Memorial University’s D-Day mug debacle: A fine line to trip over

Whether preserved through traditions or perpetuated by pop culture, sexism and the objectification of women are wrong, and their acceptance is holding us back.

There have been several student society frosh-week scandals in the news in recent weeks. Saint Mary’s University and University of British Columbia both got dragged through the coals for inappropriate chants glorifying non-consensual sex with underage girls, and at home the Memorial University of Newfoundland (MUN) engineering student society got publicly chastised for a racy D-Day mug design. The common theme among these scandals: sexism and the objectification of women.

Engineering students are known for being a bit reckless and crass with a heavy-drinking culture and wild antics. This notion is not entirely false. D-Day is a tradition started in 1973 by a guy named Dick (thus Dick’s Day). It’s a day where instead of going to classes, engineering students get in buses and go to a random, secret location to spend the day drinking beer out of (among other things) plastic beer mugs. These mugs are collectors’ items for MUN engineering students because along with the semester and year (and NEVER with the MUN logo), they also have a clever, often controversial and typically hilarious cartoon. The cartoon is pretty much always based on the theme of alcohol-consumption with an engineering twist, usually boasting about how much we can drink (or making fun of the Business faculty…or both). As a former president of the engineering student society I had a lot of fun coming up with ideas for these mugs and seeing the reaction they got on the day.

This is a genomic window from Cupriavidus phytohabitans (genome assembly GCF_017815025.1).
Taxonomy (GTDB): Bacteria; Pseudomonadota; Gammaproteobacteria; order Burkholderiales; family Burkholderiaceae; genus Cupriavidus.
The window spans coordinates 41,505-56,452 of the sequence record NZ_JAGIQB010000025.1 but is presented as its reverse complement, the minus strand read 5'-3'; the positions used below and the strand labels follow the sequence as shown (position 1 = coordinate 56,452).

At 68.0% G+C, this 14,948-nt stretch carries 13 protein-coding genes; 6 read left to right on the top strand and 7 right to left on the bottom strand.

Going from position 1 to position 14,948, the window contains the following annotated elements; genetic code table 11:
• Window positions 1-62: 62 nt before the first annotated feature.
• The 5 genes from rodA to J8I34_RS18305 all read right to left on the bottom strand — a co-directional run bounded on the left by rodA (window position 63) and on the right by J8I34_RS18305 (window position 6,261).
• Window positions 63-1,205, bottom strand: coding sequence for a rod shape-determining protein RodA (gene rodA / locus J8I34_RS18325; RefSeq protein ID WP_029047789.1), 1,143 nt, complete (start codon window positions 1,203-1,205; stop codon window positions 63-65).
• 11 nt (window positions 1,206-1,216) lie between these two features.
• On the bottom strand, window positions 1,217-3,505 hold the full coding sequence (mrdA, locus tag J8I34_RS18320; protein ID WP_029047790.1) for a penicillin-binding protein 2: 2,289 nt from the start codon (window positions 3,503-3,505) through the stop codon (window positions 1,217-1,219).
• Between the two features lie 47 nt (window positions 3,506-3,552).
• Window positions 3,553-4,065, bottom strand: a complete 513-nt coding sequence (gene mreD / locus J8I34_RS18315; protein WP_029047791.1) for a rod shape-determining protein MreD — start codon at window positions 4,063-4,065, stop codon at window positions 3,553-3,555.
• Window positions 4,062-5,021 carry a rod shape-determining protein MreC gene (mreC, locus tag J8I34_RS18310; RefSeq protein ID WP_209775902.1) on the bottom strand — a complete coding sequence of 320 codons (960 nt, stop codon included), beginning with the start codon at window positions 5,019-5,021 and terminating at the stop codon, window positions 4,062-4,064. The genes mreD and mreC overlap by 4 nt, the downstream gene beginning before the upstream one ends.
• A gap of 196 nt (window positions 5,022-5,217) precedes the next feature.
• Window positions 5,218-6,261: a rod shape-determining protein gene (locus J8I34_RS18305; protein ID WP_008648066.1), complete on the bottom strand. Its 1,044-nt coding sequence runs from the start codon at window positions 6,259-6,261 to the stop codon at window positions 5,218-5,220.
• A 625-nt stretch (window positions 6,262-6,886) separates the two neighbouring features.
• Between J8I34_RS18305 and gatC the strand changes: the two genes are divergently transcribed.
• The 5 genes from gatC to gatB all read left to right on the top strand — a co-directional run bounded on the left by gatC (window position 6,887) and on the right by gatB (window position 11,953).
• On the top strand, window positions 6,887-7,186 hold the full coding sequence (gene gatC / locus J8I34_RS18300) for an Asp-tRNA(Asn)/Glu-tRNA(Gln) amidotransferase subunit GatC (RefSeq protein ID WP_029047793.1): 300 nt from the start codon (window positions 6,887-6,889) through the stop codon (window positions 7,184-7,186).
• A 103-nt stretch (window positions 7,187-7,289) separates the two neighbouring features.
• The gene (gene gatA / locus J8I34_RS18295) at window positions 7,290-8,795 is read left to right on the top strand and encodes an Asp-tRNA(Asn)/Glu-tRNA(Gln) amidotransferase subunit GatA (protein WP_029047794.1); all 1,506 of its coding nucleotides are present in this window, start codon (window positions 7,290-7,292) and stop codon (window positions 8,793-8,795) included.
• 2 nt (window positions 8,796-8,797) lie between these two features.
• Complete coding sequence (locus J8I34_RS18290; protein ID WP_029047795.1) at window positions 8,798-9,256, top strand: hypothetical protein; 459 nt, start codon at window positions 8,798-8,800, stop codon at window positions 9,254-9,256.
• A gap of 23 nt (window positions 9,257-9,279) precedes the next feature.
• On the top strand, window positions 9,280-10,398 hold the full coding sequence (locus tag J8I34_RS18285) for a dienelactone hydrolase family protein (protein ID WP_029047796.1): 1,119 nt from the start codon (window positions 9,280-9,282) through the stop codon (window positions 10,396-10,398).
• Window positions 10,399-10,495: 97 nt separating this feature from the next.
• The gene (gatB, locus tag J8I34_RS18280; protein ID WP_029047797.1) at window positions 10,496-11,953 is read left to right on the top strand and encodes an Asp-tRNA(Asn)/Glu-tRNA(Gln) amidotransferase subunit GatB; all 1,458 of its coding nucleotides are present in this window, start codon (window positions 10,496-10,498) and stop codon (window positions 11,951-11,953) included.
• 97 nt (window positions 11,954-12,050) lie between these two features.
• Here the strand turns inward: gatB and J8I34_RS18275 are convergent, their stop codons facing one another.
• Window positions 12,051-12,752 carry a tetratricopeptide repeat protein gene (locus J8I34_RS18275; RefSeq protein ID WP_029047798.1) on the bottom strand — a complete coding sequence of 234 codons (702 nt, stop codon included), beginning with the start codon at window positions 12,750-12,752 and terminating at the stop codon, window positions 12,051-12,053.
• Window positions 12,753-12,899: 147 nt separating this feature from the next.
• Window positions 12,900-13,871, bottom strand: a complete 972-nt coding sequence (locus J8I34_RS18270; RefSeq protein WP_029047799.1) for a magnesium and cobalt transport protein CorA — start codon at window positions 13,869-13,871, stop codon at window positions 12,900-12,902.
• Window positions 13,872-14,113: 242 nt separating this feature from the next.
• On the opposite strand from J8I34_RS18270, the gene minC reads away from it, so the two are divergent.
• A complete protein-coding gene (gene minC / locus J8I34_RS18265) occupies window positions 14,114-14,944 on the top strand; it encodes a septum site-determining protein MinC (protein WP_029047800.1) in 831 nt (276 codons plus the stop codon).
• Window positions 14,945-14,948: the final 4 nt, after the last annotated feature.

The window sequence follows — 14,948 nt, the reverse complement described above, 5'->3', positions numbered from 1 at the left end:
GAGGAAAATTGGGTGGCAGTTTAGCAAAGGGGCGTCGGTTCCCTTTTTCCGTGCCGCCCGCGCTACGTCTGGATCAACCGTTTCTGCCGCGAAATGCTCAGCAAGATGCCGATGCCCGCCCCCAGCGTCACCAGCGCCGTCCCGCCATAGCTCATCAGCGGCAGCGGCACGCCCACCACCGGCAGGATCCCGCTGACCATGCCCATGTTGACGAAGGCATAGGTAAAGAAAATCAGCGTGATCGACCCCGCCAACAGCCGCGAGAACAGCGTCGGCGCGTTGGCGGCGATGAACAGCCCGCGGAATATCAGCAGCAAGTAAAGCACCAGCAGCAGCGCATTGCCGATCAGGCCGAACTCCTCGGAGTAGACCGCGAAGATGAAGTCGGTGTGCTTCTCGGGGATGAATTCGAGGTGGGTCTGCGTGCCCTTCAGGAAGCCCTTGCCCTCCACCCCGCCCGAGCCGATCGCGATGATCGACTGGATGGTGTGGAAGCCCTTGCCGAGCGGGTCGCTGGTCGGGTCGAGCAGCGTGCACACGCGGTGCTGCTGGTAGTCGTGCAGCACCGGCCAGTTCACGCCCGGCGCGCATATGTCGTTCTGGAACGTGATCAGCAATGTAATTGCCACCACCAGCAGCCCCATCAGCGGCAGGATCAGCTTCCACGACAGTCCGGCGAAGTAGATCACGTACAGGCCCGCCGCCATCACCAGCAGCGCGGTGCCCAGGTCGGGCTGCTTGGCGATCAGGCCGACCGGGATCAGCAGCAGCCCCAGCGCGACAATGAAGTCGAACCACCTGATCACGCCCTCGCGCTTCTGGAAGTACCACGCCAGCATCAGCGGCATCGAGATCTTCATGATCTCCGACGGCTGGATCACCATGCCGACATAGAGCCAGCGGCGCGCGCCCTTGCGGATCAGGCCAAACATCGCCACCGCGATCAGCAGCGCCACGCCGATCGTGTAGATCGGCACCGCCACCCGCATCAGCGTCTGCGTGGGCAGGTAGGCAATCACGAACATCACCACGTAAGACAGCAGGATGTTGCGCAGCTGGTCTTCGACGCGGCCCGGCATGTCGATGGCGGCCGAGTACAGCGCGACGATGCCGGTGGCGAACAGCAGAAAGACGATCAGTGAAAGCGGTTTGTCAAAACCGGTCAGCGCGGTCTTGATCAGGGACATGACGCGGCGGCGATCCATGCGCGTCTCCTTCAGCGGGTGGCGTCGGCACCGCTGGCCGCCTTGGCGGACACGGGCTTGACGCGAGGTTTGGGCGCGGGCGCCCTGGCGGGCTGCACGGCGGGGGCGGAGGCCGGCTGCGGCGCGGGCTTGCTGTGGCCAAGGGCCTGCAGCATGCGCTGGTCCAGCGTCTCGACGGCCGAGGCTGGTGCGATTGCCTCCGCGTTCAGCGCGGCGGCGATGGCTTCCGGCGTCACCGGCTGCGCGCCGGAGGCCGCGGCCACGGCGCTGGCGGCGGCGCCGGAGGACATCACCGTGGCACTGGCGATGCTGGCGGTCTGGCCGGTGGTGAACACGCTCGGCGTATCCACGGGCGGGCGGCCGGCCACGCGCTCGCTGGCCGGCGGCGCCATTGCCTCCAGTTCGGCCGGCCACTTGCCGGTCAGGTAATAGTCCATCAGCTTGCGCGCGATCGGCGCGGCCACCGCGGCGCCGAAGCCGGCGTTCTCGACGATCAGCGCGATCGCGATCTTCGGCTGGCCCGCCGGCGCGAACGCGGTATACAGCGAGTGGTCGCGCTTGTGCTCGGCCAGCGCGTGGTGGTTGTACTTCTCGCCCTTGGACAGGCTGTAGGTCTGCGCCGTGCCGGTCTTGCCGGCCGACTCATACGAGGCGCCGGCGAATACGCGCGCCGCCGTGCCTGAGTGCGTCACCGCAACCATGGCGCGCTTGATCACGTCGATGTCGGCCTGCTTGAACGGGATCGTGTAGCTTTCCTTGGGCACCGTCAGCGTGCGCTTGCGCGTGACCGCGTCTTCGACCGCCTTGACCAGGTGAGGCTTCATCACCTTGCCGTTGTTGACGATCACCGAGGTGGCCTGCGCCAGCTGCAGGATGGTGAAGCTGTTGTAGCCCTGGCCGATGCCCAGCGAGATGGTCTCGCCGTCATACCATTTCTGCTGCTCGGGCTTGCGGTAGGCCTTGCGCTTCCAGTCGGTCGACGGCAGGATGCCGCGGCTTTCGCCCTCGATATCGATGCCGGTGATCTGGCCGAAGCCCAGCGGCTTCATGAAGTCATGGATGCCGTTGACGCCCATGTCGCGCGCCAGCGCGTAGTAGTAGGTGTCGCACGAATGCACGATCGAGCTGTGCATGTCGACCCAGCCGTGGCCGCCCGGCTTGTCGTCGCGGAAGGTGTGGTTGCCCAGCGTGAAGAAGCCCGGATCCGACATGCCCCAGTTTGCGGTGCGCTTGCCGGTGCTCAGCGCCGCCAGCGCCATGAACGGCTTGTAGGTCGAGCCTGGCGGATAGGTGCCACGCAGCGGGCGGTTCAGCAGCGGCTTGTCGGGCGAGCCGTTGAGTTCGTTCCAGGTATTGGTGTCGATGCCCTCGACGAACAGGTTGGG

For those of you who haven’t seen the Fall 2013 mug yet it pictures a cartoon image of a scantily-clad girl in a sexually suggestive pose with the caption “If she’s thirsty…give her the D (DAY)”. This phrase is a play on an internet meme, which itself resulted from a comment posted on a pornographic website. The ‘d’ stands for dick – both in the meme and in D-Day (Dick’s Day, remember?). Since then there has been media coverage featuring comments from the Dean of Engineering and the President of Women in Science and Engineering (WISE) along with responses, both outraged and supportive, from students and the general public.

Already difficult enough

"[W]ithin the engineering faculty...girls are extremely well integrated ... But sadly this is not the reality everywhere, as we still face discrimination and bias in the workplace, and in society in general." - Photo by Justin Brake.
Efforts are made to recruit more female students to Memorial University’s engineering program. Photo by Justin Brake.
Like the worst kind of reprimand from a parent, I wasn’t angry about this mug – I was disappointed (okay, maybe also a little angry). I felt like the current student society just didn’t get it. In an industry where women have fought for so long to defy gender stereotypes and objectification to prove that we are intelligent and capable, this mug was reinforcing all of these negative preconceptions.

Engineering is a faculty where we have to actively campaign to get women to register. Organizations like WISE run ads and offer scholarships to get women to consider engineering as a career and still we stand at only about 22% of overall enrollment in Canada. In spite of this, within the engineering faculty – in my experience at least – girls are extremely well integrated. I would definitely say that I felt like and was treated as an equal, and I was always shown the utmost respect by my professors and classmates. But sadly this is not the reality everywhere, as we still face discrimination and bias in the workplace, and in society in general. For instance, women are paid on average almost 30% less than men for the same work in Canada, and that gap is even bigger for the engineering profession.